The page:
The Most Important Albums of This Decade (So Far)

We chose these albums based on quality, originality, and impact.

Thanks for reading.


5. Fiona Apple – The Idler Wheel…

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A star turned cult artist, Fiona Apple released four albums over the span of 20 years, which, even by older music standards, is a very long time taken between each work. This album, released in 2012, was her first in seven years. However, when compared to her previous efforts, The Idler Wheel… is uncomfortably tense. Fiona touches mostly on relationships, introspection, and frustration, but her songwriting and singing is doused in self-confrontation and a roller coaster of emotions. Like always, her lyrics are very poetic, descriptive, and expressive, but with this album, because of the unadulterated songs, candid and wild performances, and bare-bones instrumental palette, this jazz and piano rock album’s 42 minutes are a tense, and incredibly raw, human experience.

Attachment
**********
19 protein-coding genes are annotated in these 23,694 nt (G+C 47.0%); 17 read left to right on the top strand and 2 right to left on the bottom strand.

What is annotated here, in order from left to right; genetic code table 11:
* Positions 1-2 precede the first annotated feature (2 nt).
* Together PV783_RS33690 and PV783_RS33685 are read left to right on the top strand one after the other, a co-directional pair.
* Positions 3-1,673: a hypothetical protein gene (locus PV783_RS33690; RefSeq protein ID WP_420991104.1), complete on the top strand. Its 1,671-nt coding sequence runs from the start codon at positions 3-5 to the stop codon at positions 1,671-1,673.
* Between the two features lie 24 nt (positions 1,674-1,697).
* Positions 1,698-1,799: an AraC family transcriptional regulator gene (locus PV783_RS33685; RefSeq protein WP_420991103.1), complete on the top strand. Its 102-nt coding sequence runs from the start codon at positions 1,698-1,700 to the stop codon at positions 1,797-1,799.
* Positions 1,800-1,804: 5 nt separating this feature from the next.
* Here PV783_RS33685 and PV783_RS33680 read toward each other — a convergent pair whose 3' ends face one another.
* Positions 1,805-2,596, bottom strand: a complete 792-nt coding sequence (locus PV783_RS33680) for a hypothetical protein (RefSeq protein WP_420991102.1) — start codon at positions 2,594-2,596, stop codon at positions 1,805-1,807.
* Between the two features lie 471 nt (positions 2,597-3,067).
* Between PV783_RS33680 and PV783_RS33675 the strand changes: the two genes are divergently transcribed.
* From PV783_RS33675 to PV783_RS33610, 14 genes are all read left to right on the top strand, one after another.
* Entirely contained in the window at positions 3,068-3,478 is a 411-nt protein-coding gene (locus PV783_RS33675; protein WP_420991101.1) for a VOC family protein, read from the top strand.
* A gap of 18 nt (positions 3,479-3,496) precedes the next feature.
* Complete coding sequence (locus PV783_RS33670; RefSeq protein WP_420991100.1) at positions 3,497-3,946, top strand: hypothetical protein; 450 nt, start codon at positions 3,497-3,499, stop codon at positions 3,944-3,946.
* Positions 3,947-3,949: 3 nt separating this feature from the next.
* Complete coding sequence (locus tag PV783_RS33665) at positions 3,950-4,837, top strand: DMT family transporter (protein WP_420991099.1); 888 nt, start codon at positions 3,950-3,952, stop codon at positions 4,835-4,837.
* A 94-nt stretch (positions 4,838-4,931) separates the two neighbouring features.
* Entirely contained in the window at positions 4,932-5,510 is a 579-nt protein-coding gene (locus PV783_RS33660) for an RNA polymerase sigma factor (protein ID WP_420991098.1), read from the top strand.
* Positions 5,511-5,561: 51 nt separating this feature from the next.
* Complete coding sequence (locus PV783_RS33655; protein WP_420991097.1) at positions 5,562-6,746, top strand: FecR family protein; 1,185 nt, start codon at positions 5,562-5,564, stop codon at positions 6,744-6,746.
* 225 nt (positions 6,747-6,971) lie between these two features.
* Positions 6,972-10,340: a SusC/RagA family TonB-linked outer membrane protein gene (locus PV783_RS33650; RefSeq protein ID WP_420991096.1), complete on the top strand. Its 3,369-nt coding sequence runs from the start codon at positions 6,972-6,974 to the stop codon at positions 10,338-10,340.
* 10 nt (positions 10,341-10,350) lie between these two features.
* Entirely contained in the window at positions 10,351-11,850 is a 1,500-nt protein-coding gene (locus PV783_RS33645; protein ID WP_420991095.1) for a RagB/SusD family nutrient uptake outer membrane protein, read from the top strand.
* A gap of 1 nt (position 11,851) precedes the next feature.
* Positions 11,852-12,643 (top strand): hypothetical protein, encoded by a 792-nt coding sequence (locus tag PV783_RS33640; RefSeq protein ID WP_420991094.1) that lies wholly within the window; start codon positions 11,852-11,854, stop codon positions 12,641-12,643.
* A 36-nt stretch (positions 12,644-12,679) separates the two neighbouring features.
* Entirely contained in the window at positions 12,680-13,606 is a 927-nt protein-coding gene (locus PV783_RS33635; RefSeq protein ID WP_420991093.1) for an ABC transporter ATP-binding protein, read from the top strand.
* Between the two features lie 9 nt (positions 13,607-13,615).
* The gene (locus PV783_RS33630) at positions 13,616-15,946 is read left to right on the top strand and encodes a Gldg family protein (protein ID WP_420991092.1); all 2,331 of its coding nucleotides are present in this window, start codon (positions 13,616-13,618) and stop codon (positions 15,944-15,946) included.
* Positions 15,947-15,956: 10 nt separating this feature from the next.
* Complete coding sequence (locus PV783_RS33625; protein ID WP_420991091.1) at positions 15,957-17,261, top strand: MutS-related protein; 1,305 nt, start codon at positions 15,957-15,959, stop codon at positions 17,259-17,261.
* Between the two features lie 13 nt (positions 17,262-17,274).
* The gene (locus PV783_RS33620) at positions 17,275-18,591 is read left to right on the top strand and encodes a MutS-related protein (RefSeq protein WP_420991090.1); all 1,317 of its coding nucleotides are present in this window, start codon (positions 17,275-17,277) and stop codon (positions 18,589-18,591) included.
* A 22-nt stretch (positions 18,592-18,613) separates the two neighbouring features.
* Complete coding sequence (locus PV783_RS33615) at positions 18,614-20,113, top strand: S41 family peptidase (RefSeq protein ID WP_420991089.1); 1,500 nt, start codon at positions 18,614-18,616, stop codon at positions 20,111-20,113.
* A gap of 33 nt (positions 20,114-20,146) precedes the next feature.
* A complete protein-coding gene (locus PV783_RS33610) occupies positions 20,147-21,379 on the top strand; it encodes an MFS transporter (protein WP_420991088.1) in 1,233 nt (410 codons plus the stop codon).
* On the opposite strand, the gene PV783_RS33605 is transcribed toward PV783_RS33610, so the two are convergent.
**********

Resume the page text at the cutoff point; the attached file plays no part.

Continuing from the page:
4. Nicolas Jaar – Space is Only Noise

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 Electronic music is a large field- house music’s quality is judged on groove, drum sophistication, and synth patterns, ambient music is built on atmosphere and gradual change through time with minimal usage of drums, plunderphonics are based on chopping up samples to make your own art, and so on. However, electronic music’s greatest potential is in exploring other worlds and depths. In this album, Nicolas Jaar introduces the moon, where all you feel is the cold and dark surroundings and there’s no heavy atmosphere and you’re sitting near a clear, grey-tinted lake where droplets drip upwards and suddenly martians dressed in silver cellophane and neon lights start dancing to a techno-groove. This album is very weird, but it’s charmingly weird- Nic mixes dance music with sound collage and elements of jazz, African jazz, pop, and dubstep to paint some of the most intricate, experimental, and thematically colorful sonic scenes that music has to offer.


3. Death Grips – The Money Store